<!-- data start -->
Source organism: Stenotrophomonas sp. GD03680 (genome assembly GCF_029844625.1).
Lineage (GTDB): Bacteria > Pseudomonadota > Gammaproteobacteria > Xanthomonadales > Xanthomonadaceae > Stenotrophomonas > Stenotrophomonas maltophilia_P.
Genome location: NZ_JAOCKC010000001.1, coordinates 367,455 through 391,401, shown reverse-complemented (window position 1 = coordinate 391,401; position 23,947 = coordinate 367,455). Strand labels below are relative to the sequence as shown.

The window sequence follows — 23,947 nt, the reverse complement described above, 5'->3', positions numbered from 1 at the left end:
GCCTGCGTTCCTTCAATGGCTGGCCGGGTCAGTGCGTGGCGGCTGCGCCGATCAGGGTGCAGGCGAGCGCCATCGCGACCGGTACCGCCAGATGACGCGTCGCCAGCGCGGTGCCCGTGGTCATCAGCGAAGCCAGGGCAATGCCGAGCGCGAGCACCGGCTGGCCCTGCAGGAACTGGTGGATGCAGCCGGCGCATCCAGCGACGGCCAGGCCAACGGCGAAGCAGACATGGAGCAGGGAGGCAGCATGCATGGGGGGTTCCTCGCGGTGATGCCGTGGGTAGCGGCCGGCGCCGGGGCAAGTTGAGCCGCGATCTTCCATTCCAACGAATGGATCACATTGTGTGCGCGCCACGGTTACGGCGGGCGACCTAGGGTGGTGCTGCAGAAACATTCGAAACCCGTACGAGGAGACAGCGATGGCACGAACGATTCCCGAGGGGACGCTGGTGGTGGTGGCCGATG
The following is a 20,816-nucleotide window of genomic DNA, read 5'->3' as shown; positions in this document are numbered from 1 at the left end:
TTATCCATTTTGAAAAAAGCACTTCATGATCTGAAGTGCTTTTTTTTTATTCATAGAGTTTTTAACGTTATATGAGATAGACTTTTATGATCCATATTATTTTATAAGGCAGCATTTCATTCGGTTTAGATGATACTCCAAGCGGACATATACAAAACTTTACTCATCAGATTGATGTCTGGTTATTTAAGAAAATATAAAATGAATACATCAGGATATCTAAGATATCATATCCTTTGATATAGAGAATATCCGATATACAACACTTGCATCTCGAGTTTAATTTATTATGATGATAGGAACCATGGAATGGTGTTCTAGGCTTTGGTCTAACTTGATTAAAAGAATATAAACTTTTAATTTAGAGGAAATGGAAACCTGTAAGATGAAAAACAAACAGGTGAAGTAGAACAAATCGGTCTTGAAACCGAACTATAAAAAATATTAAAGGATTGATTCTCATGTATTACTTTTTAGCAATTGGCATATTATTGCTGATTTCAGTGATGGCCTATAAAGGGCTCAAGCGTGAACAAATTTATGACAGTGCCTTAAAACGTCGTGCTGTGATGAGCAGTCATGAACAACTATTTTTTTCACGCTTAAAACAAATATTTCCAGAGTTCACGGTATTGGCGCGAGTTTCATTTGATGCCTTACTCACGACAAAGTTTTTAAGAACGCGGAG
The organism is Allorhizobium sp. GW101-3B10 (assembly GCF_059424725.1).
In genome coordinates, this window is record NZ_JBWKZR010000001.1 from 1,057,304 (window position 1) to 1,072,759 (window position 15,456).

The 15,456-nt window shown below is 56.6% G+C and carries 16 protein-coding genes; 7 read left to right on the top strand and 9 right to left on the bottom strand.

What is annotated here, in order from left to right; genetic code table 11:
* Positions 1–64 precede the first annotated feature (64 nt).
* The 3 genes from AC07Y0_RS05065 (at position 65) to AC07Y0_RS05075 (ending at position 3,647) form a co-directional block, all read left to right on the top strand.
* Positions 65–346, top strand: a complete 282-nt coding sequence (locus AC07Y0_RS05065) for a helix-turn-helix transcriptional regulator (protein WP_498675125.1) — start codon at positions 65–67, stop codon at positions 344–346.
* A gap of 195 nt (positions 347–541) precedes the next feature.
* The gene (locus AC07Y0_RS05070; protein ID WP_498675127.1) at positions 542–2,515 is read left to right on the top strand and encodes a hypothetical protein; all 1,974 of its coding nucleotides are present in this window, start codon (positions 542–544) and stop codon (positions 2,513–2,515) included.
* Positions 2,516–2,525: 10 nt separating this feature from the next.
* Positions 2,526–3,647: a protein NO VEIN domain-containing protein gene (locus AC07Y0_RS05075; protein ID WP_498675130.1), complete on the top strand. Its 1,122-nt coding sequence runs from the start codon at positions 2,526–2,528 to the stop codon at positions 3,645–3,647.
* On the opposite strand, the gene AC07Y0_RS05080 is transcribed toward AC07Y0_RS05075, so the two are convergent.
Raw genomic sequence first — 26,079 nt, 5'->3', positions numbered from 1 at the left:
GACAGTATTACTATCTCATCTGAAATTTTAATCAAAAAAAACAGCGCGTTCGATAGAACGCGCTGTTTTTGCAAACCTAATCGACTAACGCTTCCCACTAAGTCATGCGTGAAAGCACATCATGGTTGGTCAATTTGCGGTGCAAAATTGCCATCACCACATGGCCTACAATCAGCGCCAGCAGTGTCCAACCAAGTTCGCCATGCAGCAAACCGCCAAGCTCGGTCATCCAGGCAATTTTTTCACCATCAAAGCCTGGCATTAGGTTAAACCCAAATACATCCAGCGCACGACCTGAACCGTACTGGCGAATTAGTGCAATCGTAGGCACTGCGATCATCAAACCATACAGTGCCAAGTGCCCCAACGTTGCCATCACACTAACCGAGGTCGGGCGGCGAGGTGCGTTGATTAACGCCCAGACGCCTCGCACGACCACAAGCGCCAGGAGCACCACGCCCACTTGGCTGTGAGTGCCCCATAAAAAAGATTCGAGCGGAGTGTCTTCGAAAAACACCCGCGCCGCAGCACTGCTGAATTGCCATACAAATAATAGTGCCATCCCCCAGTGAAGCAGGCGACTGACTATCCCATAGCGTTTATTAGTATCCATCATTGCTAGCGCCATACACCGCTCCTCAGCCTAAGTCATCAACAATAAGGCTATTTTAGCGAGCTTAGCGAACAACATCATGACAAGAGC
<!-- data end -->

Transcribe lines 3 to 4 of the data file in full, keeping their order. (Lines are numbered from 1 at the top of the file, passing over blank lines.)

Genome location: NZ_JAOCKC010000001.1, coordinates 367,455 through 391,401, shown reverse-complemented (window position 1 = coordinate 391,401; position 23,947 = coordinate 367,455). Strand labels below are relative to the sequence as shown.

The window sequence follows — 23,947 nt, the reverse complement described above, 5'->3', positions numbered from 1 at the left end: